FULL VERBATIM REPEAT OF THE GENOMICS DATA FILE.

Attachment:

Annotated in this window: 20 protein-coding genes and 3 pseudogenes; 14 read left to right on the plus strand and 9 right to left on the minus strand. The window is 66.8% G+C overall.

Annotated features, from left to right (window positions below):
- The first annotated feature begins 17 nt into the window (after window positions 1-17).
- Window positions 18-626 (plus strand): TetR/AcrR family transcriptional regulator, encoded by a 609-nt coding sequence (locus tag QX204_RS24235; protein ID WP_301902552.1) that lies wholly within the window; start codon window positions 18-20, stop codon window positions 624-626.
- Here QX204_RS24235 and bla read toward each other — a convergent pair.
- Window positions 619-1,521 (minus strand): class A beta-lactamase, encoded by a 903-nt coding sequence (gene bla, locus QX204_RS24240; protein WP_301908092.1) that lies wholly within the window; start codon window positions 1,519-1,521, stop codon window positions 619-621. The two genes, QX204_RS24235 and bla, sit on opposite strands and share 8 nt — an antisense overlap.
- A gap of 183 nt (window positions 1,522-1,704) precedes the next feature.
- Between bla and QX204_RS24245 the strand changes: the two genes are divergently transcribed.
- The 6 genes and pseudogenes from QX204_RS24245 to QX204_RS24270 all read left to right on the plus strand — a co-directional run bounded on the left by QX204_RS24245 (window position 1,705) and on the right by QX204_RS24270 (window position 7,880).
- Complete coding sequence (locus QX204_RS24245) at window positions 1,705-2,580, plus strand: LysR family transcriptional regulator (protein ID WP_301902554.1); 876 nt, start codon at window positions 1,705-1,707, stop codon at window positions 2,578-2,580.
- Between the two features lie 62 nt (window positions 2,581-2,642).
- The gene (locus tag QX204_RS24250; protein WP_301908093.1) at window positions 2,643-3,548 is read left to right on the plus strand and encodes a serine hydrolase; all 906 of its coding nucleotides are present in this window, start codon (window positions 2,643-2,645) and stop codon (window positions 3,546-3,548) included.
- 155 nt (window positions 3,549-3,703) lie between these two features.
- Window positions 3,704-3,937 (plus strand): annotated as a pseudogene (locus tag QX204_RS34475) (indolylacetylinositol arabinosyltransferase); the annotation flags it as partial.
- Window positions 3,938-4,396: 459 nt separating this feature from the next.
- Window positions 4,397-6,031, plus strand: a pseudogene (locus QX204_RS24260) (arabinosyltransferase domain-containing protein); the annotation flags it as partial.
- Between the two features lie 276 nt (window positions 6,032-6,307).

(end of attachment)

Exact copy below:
Annotated in this window: 20 protein-coding genes and 3 pseudogenes; 14 read left to right on the plus strand and 9 right to left on the minus strand. The window is 66.8% G+C overall.

Annotated features, from left to right (window positions below):
- The first annotated feature begins 17 nt into the window (after window positions 1-17).
- Window positions 18-626 (plus strand): TetR/AcrR family transcriptional regulator, encoded by a 609-nt coding sequence (locus tag QX204_RS24235; protein ID WP_301902552.1) that lies wholly within the window; start codon window positions 18-20, stop codon window positions 624-626.
- Here QX204_RS24235 and bla read toward each other — a convergent pair.
- Window positions 619-1,521 (minus strand): class A beta-lactamase, encoded by a 903-nt coding sequence (gene bla, locus QX204_RS24240; protein WP_301908092.1) that lies wholly within the window; start codon window positions 1,519-1,521, stop codon window positions 619-621. The two genes, QX204_RS24235 and bla, sit on opposite strands and share 8 nt — an antisense overlap.
- A gap of 183 nt (window positions 1,522-1,704) precedes the next feature.
- Between bla and QX204_RS24245 the strand changes: the two genes are divergently transcribed.
- The 6 genes and pseudogenes from QX204_RS24245 to QX204_RS24270 all read left to right on the plus strand — a co-directional run bounded on the left by QX204_RS24245 (window position 1,705) and on the right by QX204_RS24270 (window position 7,880).
- Complete coding sequence (locus QX204_RS24245) at window positions 1,705-2,580, plus strand: LysR family transcriptional regulator (protein ID WP_301902554.1); 876 nt, start codon at window positions 1,705-1,707, stop codon at window positions 2,578-2,580.
- Between the two features lie 62 nt (window positions 2,581-2,642).
- The gene (locus tag QX204_RS24250; protein WP_301908093.1) at window positions 2,643-3,548 is read left to right on the plus strand and encodes a serine hydrolase; all 906 of its coding nucleotides are present in this window, start codon (window positions 2,643-2,645) and stop codon (window positions 3,546-3,548) included.
- 155 nt (window positions 3,549-3,703) lie between these two features.
- Window positions 3,704-3,937 (plus strand): annotated as a pseudogene (locus tag QX204_RS34475) (indolylacetylinositol arabinosyltransferase); the annotation flags it as partial.
- Window positions 3,938-4,396: 459 nt separating this feature from the next.
- Window positions 4,397-6,031, plus strand: a pseudogene (locus QX204_RS24260) (arabinosyltransferase domain-containing protein); the annotation flags it as partial.
- Between the two features lie 276 nt (window positions 6,032-6,307).